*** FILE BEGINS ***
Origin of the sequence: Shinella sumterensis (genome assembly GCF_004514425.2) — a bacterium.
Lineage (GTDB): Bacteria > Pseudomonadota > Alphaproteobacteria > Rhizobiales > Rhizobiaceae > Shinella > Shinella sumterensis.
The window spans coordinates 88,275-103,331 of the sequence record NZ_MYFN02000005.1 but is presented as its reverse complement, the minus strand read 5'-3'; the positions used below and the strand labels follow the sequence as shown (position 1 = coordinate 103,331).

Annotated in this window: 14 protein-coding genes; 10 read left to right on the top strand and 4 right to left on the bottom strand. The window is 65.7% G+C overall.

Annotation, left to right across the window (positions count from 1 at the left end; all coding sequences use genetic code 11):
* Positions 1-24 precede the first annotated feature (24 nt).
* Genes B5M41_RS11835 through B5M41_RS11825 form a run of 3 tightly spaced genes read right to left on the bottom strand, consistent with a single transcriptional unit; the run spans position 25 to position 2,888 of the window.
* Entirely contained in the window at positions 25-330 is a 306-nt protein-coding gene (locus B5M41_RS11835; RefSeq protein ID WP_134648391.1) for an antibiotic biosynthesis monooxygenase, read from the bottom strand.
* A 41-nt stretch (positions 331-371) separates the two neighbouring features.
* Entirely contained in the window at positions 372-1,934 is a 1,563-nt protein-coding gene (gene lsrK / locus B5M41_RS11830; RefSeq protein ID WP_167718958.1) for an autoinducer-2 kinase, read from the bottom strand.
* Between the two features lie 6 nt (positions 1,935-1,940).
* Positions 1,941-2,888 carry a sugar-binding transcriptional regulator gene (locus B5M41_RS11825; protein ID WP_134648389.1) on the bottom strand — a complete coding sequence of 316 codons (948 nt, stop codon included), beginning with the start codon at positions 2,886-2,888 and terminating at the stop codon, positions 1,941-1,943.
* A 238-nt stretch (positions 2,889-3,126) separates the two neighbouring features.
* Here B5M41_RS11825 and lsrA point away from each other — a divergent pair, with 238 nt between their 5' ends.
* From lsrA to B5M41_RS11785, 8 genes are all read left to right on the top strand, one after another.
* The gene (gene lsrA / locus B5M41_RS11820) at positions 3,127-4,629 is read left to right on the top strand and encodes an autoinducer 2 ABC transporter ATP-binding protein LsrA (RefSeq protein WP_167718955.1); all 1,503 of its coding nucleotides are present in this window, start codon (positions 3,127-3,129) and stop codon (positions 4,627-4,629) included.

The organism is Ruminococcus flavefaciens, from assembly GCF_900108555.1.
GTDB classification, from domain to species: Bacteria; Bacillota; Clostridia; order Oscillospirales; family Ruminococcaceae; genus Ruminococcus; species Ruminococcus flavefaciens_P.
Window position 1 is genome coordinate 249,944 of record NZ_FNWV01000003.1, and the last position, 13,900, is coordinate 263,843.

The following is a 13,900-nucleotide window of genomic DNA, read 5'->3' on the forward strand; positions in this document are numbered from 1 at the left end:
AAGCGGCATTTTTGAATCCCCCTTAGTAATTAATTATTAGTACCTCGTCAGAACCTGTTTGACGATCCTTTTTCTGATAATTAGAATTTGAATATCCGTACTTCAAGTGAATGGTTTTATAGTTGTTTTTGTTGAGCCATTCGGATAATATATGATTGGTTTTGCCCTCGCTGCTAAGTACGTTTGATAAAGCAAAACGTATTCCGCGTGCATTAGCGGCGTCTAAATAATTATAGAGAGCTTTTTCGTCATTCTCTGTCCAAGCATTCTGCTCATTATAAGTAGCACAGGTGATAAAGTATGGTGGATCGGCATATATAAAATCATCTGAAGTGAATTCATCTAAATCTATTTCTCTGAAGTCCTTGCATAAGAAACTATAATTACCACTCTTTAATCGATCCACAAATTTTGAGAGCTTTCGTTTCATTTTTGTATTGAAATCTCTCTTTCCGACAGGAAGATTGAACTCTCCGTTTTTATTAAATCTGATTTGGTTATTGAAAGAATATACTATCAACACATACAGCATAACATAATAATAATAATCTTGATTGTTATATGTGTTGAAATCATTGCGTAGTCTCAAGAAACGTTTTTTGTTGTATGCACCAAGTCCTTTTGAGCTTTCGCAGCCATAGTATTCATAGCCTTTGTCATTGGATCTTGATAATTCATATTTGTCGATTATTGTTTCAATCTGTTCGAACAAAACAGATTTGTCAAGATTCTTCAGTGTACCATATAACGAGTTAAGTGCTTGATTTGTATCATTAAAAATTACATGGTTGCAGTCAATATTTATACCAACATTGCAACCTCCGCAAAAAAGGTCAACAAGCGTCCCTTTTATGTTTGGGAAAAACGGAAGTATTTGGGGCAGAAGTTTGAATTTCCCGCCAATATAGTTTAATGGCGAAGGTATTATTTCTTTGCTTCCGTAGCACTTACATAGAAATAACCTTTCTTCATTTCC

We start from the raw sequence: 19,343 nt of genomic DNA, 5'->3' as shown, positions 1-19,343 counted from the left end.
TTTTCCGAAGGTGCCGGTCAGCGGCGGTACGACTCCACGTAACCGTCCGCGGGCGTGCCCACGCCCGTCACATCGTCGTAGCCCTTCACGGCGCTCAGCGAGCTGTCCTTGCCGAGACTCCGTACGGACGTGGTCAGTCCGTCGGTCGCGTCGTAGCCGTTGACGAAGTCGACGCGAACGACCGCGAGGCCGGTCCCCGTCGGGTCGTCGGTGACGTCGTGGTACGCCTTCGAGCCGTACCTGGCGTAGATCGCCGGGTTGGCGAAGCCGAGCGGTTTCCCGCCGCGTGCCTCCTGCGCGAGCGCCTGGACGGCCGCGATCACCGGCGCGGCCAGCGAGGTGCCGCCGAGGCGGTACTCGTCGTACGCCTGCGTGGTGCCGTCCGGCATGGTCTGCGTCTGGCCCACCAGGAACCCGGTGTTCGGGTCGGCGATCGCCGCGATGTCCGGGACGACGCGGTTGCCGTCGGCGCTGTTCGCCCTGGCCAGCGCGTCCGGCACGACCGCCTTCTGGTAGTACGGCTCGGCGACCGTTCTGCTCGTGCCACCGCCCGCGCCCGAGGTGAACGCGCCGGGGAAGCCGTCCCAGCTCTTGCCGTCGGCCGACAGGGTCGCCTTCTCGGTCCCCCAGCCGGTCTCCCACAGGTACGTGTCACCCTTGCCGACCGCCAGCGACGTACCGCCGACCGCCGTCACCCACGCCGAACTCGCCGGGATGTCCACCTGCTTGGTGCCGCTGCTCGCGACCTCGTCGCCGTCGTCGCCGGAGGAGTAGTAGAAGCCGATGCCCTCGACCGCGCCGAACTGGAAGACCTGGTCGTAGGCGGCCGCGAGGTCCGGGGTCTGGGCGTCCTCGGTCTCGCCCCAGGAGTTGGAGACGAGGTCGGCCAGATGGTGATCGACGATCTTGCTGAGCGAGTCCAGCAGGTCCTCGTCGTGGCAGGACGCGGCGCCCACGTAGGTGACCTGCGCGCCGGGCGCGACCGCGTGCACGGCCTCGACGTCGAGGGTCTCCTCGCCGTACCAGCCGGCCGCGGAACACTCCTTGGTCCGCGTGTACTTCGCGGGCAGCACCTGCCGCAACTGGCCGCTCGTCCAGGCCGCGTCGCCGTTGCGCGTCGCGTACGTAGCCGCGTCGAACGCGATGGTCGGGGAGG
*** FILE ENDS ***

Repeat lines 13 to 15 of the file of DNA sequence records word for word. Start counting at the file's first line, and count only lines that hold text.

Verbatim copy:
* A 238-nt stretch (positions 2,889-3,126) separates the two neighbouring features.
* Here B5M41_RS11825 and lsrA point away from each other — a divergent pair, with 238 nt between their 5' ends.
* From lsrA to B5M41_RS11785, 8 genes are all read left to right on the top strand, one after another.